Yesterday’s post, Just the Right Word, was about writing realistic fiction with a third grade class. I modeled taking an event from one’s one life – a slice of life – to create a work of fiction. As a child, I had a yellow parakeet that frequently escaped his cage (the part about the window in this story is true!). “The Escape Artist” was composed over the course of several days with the class making suggestions during the process, some of which strengthened the story profoundly.
Tweety Bird sat inside his cage on his swing, rocking back and forth. He lifted one yellow wing, preened it, fluffed all of his yellow feathers, and went back to swinging.
As if he didn’t know Jake was watching.
“You don’t fool me, Bird.”
Tweety blinked his purple eyes at Jake and kept on swinging.
“Jake,” Mom called from the kitchen, “Did you get the mail for me like I asked you to?”
“No, ma’am,” Jake replied. “I’ll go now.”
As Jake left the living room, he turned back toward the birdcage. He shook his finger at Tweety:
“You better stay put. I’m going to figure out how you keep escaping from your cage.”
With that, he walked through the front door.
As soon as the door closed behind Jake, Tommy popped up from behind the sofa. He was wearing his Batman costume, mask, cape, and all.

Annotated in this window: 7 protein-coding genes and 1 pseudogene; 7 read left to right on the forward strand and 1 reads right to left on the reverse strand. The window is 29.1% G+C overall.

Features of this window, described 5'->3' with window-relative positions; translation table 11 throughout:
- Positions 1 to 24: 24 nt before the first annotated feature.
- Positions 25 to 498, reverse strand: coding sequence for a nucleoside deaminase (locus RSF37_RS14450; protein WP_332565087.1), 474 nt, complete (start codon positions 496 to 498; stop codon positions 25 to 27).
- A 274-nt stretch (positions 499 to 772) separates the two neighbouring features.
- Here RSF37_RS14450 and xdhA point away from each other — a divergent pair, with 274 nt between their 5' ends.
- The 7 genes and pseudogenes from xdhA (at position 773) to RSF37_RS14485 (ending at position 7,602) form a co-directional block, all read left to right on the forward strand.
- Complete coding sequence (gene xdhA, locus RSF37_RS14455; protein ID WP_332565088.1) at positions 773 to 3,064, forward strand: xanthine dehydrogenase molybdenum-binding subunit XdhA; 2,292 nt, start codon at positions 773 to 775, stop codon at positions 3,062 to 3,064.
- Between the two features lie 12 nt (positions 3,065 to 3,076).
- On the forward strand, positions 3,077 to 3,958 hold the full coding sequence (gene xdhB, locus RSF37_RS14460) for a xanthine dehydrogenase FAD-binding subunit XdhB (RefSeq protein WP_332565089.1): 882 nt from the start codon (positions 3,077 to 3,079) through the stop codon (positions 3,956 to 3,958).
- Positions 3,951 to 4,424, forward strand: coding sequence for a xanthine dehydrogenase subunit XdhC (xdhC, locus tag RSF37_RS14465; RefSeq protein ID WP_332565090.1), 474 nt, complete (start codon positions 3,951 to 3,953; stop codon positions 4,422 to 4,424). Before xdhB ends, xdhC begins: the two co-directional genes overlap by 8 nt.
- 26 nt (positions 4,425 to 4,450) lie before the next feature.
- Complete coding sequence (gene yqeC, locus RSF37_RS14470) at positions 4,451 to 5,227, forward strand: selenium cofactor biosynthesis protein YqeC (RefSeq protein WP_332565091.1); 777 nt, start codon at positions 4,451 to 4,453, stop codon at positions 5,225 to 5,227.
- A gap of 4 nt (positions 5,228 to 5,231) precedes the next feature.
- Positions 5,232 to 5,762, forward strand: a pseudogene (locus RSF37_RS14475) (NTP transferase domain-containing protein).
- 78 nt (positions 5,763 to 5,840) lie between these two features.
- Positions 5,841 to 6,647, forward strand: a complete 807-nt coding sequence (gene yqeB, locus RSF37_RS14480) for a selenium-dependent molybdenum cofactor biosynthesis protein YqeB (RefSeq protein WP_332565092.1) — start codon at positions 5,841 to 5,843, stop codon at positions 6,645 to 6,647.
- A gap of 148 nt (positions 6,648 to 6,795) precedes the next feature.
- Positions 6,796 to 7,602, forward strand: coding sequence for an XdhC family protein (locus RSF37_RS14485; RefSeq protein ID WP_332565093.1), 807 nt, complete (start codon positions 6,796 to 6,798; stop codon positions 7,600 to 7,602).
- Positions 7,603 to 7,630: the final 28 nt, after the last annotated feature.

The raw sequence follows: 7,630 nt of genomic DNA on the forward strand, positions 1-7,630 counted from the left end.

Tommy looked to the left.
He looked to the right.
Tommy snuck very Ninja-like over to the cage.
“Don’t worry, Robin,” Tommy whispered to Tweety Bird. “I’m here!”
Tweety Bird chirped happily.
Tommy reached for the door of the cage just as the front door opened and Jake walked back into the living room.
“The mail truck is on its way down the street … HEY! TOMMY! WHAT DO YOU THINK YOU’RE DOING!”
Tommy twirled around and hurtled himself in one motion over the top of the sofa. He crashed onto the floor on the other side.
“Uggghhhh,” came Tommy’s voice from behind the sofa.
Jake stomped over to the couch. “You little dirtbag! You’ve been letting Tweety out this whole time and I thought he was doing it all by himself. Some mystery!”
“Acckkk…” groaned Tommy. “I think I hurt myself.”
“I don’t care!”
“And I haven’t been letting him out ALL the time. Sometimes Robin gets out by himself,” said Tommy, beginning to cry.
Mom, with her radar-hearing for crying, came into the living room from the kitchen.
“What’s going on in here?” she demanded, with her hands on her hips.
Tommy wailed louder. “I’m HHHUUUUURRRRT!”